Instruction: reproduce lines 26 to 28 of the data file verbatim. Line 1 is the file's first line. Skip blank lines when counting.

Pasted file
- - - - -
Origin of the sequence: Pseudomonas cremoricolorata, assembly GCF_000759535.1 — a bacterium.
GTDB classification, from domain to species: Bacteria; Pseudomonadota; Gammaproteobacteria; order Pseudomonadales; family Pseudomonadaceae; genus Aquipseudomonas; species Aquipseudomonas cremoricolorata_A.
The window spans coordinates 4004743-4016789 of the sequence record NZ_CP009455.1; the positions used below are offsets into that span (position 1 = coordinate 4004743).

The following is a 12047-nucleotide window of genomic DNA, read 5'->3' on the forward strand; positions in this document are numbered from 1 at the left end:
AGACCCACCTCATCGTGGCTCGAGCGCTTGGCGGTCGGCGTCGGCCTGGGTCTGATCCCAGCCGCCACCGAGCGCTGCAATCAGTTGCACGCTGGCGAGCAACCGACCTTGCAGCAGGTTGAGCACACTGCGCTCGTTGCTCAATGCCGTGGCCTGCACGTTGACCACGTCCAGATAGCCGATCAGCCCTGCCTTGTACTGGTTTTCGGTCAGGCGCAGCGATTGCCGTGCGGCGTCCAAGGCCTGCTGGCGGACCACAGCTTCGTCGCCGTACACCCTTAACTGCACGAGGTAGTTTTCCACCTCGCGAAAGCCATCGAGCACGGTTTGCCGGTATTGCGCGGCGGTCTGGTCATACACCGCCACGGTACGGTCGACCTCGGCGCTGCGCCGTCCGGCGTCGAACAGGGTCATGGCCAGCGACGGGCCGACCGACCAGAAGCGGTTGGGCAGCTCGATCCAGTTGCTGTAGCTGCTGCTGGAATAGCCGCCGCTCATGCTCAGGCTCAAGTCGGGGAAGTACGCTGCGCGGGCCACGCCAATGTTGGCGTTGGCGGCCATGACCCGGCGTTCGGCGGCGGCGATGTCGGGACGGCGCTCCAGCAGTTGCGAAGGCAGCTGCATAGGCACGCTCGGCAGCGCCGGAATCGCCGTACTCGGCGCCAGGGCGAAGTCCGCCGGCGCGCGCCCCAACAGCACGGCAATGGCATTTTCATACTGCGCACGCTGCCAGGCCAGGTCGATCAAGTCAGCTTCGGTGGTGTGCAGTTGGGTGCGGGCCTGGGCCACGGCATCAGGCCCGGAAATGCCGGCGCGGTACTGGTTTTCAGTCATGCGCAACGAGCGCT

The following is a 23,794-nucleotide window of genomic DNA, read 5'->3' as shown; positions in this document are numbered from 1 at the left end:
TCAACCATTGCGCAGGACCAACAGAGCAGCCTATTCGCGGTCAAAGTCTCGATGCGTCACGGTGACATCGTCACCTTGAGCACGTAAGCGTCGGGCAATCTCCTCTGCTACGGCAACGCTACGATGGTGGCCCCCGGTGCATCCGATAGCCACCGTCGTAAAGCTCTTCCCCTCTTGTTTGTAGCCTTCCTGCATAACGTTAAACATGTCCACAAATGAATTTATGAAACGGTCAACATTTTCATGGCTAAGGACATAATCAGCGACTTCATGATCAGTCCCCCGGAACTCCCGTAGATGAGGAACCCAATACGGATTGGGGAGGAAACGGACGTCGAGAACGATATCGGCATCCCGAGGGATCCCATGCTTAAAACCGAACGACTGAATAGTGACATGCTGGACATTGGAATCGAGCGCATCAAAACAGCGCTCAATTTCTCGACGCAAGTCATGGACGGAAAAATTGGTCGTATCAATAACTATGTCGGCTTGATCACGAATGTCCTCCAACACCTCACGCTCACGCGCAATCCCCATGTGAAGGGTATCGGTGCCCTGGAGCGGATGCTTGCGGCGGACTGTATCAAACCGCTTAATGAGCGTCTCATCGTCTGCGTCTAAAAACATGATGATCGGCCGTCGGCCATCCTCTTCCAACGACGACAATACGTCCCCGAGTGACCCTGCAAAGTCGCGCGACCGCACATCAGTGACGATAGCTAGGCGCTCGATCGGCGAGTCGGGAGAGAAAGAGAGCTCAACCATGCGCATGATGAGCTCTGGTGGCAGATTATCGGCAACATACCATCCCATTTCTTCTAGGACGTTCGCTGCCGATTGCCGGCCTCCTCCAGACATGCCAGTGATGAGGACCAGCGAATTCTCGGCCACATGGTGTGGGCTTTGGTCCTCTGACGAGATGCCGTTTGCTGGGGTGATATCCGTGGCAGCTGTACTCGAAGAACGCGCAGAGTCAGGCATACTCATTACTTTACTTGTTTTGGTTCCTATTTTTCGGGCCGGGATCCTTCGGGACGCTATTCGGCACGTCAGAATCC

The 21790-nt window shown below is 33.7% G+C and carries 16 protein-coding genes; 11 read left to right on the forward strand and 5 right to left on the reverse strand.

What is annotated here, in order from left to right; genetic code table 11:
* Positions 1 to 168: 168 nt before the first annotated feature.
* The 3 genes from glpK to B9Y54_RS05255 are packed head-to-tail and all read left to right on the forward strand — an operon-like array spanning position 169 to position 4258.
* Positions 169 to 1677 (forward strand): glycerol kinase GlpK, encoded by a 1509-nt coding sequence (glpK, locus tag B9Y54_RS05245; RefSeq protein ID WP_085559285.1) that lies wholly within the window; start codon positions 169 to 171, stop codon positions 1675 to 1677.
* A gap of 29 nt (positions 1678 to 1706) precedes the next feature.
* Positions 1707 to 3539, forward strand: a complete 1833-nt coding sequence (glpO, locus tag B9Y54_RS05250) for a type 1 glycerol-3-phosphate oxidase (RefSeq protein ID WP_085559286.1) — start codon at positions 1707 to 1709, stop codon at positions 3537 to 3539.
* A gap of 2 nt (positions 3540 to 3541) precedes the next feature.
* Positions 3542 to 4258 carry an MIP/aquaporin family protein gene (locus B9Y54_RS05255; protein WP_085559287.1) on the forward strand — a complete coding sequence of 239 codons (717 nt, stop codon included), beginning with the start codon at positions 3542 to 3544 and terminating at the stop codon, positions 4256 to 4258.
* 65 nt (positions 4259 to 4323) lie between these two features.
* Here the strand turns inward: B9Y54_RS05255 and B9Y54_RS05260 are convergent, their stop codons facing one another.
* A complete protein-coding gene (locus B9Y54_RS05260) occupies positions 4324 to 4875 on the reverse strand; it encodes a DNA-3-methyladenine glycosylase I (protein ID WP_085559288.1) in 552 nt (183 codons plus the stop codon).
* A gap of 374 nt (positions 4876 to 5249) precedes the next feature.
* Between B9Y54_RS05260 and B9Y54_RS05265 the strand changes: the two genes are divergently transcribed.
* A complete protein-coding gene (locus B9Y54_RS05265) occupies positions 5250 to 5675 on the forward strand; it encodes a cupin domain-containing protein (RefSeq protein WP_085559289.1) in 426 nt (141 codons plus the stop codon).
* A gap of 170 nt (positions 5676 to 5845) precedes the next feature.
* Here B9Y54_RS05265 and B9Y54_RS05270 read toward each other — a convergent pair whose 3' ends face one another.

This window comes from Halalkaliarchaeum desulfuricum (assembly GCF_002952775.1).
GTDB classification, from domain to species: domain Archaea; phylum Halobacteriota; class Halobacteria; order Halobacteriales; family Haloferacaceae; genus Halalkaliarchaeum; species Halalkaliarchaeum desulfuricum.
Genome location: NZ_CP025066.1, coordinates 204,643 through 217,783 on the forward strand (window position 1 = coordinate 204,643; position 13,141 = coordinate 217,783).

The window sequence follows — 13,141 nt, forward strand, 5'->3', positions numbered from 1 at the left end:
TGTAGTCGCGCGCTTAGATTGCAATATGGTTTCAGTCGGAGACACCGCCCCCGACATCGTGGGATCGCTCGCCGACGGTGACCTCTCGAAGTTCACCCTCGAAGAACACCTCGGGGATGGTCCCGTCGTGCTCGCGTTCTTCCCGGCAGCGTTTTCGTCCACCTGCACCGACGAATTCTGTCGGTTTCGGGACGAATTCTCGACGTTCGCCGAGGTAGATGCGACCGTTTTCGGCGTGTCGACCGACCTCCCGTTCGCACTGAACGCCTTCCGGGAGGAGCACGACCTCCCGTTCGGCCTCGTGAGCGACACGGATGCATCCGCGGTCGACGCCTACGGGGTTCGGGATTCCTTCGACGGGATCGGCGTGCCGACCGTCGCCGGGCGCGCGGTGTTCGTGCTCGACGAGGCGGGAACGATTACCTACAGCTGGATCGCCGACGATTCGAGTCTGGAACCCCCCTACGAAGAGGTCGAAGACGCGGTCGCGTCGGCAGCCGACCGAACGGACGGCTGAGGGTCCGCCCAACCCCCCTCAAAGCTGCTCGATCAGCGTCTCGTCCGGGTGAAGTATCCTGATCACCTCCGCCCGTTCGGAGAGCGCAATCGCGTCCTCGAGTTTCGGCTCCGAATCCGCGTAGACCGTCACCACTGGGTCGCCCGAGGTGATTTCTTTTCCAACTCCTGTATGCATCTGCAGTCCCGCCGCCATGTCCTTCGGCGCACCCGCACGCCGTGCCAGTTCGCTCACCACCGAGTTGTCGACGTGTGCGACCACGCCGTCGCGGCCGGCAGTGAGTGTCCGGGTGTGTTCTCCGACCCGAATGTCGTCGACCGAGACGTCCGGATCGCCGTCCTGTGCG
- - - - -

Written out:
GTDB classification, from domain to species: domain Archaea; phylum Halobacteriota; class Halobacteria; order Halobacteriales; family Haloferacaceae; genus Halalkaliarchaeum; species Halalkaliarchaeum desulfuricum.
Genome location: NZ_CP025066.1, coordinates 204,643 through 217,783 on the forward strand (window position 1 = coordinate 204,643; position 13,141 = coordinate 217,783).

The window sequence follows — 13,141 nt, forward strand, 5'->3', positions numbered from 1 at the left end: